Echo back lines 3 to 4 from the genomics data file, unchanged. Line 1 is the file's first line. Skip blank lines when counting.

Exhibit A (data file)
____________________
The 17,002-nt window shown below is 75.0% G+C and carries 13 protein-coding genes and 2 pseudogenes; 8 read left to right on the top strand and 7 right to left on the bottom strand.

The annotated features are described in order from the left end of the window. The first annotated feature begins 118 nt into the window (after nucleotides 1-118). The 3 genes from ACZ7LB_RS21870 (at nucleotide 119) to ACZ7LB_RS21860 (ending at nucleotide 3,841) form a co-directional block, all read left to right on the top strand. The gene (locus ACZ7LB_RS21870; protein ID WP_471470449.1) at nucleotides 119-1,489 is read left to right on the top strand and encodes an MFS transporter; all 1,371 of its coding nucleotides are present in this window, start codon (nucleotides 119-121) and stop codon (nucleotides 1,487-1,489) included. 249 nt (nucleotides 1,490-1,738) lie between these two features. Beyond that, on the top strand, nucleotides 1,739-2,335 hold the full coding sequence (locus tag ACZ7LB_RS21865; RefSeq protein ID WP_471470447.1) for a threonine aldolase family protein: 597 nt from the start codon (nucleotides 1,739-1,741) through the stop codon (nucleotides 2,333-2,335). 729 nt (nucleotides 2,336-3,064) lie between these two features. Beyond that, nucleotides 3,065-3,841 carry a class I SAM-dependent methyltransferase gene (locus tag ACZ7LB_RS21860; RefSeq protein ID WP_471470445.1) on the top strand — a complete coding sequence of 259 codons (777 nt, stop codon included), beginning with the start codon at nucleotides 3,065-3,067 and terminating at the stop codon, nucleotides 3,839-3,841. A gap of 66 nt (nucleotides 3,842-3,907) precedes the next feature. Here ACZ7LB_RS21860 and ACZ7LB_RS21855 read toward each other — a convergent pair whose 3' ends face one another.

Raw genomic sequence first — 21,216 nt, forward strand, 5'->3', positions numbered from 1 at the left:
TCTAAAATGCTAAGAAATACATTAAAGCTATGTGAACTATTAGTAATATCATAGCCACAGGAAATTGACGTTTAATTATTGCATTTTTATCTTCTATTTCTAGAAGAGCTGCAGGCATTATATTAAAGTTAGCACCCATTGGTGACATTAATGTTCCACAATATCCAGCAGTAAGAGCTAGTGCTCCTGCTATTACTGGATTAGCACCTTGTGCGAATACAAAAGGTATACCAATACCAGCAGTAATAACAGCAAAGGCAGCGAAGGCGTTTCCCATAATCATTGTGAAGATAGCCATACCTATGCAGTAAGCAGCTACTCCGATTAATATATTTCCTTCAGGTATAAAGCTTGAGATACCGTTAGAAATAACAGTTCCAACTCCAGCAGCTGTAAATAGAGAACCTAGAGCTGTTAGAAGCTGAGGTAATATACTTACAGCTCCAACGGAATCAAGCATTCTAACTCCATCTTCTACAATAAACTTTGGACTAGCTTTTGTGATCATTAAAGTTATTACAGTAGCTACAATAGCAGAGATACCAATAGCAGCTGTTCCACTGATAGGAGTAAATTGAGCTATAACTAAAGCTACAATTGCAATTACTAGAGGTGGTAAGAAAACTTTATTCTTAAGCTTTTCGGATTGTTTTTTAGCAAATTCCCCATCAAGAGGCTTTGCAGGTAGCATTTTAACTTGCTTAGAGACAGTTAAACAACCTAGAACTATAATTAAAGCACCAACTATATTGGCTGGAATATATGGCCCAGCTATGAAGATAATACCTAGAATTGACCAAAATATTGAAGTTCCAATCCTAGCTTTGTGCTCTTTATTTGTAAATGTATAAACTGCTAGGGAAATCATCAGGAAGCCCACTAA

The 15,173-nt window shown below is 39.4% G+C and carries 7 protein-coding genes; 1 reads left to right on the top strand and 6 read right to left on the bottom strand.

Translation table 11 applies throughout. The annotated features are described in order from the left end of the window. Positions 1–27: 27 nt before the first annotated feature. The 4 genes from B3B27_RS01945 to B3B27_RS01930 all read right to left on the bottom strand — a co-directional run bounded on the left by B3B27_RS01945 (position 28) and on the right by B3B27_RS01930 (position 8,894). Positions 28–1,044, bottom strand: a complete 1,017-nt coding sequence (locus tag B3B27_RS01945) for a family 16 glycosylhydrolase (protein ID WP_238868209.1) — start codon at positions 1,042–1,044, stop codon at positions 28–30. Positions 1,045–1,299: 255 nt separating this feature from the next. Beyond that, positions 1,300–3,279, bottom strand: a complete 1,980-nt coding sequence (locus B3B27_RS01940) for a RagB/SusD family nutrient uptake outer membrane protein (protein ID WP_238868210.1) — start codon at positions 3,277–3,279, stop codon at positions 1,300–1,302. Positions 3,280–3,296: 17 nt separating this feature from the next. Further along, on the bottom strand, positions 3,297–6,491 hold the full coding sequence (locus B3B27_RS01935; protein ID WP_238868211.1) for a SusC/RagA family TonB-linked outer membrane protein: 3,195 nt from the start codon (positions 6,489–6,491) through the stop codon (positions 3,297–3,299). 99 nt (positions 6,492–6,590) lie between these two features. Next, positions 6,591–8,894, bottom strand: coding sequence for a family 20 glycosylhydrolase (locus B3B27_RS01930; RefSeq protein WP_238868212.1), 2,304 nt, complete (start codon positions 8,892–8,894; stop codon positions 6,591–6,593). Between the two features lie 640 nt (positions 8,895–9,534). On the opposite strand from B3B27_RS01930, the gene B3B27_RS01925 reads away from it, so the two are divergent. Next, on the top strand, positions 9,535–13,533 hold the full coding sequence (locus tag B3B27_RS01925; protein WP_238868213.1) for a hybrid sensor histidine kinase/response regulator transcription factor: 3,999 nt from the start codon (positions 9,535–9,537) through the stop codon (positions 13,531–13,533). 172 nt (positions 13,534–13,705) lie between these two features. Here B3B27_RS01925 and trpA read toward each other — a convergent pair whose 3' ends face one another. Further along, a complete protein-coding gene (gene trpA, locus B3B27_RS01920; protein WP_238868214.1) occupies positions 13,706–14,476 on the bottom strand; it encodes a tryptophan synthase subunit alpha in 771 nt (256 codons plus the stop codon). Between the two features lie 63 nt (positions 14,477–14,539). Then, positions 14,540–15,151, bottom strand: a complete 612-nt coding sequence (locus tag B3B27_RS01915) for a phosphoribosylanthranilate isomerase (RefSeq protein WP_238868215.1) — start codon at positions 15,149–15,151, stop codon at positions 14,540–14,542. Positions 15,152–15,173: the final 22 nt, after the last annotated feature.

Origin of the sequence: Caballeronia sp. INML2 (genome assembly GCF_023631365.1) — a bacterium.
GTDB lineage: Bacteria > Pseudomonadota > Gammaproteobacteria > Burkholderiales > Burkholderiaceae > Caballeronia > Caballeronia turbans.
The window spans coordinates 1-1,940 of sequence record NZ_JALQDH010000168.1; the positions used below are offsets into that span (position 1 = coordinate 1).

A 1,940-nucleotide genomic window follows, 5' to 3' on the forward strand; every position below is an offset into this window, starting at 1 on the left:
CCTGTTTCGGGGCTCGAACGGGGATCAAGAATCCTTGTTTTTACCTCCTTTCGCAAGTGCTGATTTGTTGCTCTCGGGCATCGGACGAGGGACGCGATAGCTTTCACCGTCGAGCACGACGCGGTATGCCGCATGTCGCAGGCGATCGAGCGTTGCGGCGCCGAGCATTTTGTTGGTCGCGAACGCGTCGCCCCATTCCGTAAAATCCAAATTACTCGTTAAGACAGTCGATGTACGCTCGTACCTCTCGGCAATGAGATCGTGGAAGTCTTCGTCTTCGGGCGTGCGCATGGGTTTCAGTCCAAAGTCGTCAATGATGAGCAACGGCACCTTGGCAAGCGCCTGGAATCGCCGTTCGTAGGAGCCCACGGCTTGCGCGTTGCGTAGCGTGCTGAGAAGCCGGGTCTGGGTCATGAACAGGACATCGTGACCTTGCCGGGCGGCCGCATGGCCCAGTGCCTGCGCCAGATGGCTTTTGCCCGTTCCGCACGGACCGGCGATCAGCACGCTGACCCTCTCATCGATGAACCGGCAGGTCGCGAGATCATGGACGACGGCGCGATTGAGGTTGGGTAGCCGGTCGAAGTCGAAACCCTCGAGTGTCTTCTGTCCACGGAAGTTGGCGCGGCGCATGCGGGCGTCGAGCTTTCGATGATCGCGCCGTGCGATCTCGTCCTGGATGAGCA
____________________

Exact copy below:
Raw genomic sequence first — 21,216 nt, forward strand, 5'->3', positions numbered from 1 at the left:
TCTAAAATGCTAAGAAATACATTAAAGCTATGTGAACTATTAGTAATATCATAGCCACAGGAAATTGACGTTTAATTATTGCATTTTTATCTTCTATTTCTAGAAGAGCTGCAGGCATTATATTAAAGTTAGCACCCATTGGTGACATTAATGTTCCACAATATCCAGCAGTAAGAGCTAGTGCTCCTGCTATTACTGGATTAGCACCTTGTGCGAATACAAAAGGTATACCAATACCAGCAGTAATAACAGCAAAGGCAGCGAAGGCGTTTCCCATAATCATTGTGAAGATAGCCATACCTATGCAGTAAGCAGCTACTCCGATTAATATATTTCCTTCAGGTATAAAGCTTGAGATACCGTTAGAAATAACAGTTCCAACTCCAGCAGCTGTAAATAGAGAACCTAGAGCTGTTAGAAGCTGAGGTAATATACTTACAGCTCCAACGGAATCAAGCATTCTAACTCCATCTTCTACAATAAACTTTGGACTAGCTTTTGTGATCATTAAAGTTATTACAGTAGCTACAATAGCAGAGATACCAATAGCAGCTGTTCCACTGATAGGAGTAAATTGAGCTATAACTAAAGCTACAATTGCAATTACTAGAGGTGGTAAGAAAACTTTATTCTTAAGCTTTTCGGATTGTTTTTTAGCAAATTCCCCATCAAGAGGCTTTGCAGGTAGCATTTTAACTTGCTTAGAGACAGTTAAACAACCTAGAACTATAATTAAAGCACCAACTATATTGGCTGGAATATATGGCCCAGCTATGAAGATAATACCTAGAATTGACCAAAATATTGAAGTTCCAATCCTAGCTTTGTGCTCTTTATTTGTAAATGTATAAACTGCTAGGGAAATCATCAGGAAGCCCACTAA